In order to be a great manager you must be able to learn how to properly manage conflicts at your workplace between team members. Otherwise you run the risk of operating a loose ship with teammates that don’t want to work with each other. The eventual outcome in this situation is that you will have to deal with very disgruntled team members that lead to disorganization and ruin the harmony of a highly functional team. The only way to prevent that situation from happening is to resolve all of the workplace conflicts before they escalate to something more damaging. If the manager steps in earlier than later, you can potentially salvage the team dynamics and build upon the conflict instead of having it tear the team down.
Solid Strategies for Conflict Management
- Make sure to take action immediately. Conflicts between two parties do not go away by themselves. If you do not resolve the conflicts immediately then they can harbor negative feelings towards each other than can linger and lie dormant for days, months or even years until the eventual outburst that leads to dismay. Team members that often bring up conflicts often feel as though no one is listening to them or that their voice isn’t heard throughout the organization, and will thus go and seek professional help. When you don’t resolve workplace conflicts quickly, the whole team dynamics are quickly affected and often can result in different team members taking sides. This will certainly impact productivity, overall performance and take a toll on many workplace relationships.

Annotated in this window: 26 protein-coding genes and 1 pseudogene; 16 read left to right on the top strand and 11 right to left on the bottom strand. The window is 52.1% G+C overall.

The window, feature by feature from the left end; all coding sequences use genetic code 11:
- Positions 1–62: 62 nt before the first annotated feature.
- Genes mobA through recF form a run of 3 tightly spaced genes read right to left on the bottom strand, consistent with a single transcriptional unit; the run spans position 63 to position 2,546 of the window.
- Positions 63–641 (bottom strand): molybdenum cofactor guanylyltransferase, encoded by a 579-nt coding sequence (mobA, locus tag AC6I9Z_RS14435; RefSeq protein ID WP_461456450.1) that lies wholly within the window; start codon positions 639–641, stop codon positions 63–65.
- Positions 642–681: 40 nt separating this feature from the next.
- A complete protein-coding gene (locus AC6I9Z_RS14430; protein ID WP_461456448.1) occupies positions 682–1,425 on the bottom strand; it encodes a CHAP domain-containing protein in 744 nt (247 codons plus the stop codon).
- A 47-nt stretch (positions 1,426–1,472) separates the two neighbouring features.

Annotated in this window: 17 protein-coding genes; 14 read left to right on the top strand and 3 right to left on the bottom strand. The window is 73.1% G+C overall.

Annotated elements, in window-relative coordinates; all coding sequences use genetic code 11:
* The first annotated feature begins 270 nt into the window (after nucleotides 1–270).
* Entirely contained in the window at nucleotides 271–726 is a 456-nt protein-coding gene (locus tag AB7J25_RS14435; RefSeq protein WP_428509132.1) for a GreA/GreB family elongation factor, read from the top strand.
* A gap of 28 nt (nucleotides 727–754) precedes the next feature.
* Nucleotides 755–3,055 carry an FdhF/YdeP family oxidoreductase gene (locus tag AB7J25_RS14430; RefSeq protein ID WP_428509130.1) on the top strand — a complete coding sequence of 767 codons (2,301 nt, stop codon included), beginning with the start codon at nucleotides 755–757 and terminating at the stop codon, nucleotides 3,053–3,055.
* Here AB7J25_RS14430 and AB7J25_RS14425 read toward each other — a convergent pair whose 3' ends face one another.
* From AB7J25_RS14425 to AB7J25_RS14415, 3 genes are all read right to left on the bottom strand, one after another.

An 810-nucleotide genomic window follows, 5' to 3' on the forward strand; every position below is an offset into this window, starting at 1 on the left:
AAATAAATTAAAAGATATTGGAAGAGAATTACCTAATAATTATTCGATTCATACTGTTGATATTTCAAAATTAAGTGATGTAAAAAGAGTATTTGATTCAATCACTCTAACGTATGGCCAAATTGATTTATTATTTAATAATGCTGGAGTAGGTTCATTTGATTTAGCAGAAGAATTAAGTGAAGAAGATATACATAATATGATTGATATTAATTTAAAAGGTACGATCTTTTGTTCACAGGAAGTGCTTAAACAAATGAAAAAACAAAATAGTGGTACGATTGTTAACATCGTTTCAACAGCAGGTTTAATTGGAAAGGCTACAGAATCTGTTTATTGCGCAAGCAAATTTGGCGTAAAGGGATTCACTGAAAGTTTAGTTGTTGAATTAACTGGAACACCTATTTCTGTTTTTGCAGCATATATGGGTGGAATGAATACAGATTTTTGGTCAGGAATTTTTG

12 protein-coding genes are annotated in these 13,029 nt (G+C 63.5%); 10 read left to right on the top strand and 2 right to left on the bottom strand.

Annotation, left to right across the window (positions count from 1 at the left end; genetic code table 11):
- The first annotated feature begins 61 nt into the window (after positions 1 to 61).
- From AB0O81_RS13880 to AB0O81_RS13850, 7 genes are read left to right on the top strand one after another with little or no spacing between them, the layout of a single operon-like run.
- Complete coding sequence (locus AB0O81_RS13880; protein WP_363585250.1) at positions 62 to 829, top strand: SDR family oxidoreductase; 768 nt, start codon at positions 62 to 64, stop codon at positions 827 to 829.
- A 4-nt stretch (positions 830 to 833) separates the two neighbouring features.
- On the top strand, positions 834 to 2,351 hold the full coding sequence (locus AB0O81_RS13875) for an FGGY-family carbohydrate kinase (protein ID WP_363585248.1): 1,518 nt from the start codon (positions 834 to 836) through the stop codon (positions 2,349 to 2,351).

- Listen to the two conflicting sides separately. It is important that you, as the manager, thoroughly understand and listen to both sides of the conflict equally so that they don’t feel as though you are already siding with one person. Before intervening, it is critical to ensure both sides are heard so that you have all the right facts before making an informed decision. It is likely that there is just a lot of misunderstanding that happened and when you see both perceptions, you can help the two parties to try to find a common ground so that the conflicts can resolve before escalating to critical levels. Try not to judge who is right or wrong, and focus instead on what the needs of each person is. If you jump to judgment too quickly it can escalate the conflicts even further.
- Decide if you need additional help mediating the conflict. After you have had a chance to discuss the issue with both parties involved, you will have to make a decision on whether to involve more people into the issue or if you can handle the mediation yourself. It may actually be better to involve your HR department directly or look for an external mediator since you also want to maintain a proper professional relationship with both your team members. Often managers can resolve conflicts that are small or short-lived, such as those that happened for hours or days. But if there are more complex conflicts between team members that have lasted for months or years and are long-standing, then it might be better to involve mediators with a specific conflict resolution skill in order to resolve the conflicts in a manner that is pleasing for all parties.
- Plan the next steps as soon as you can. Make sure that you plan out what the next steps are for all parties involved. If you wait too long when making decisions or deciding what to do next, the longer the conflicts drag on for and the harder it will be to come to a resolution that is beneficial for the team and everyone involved.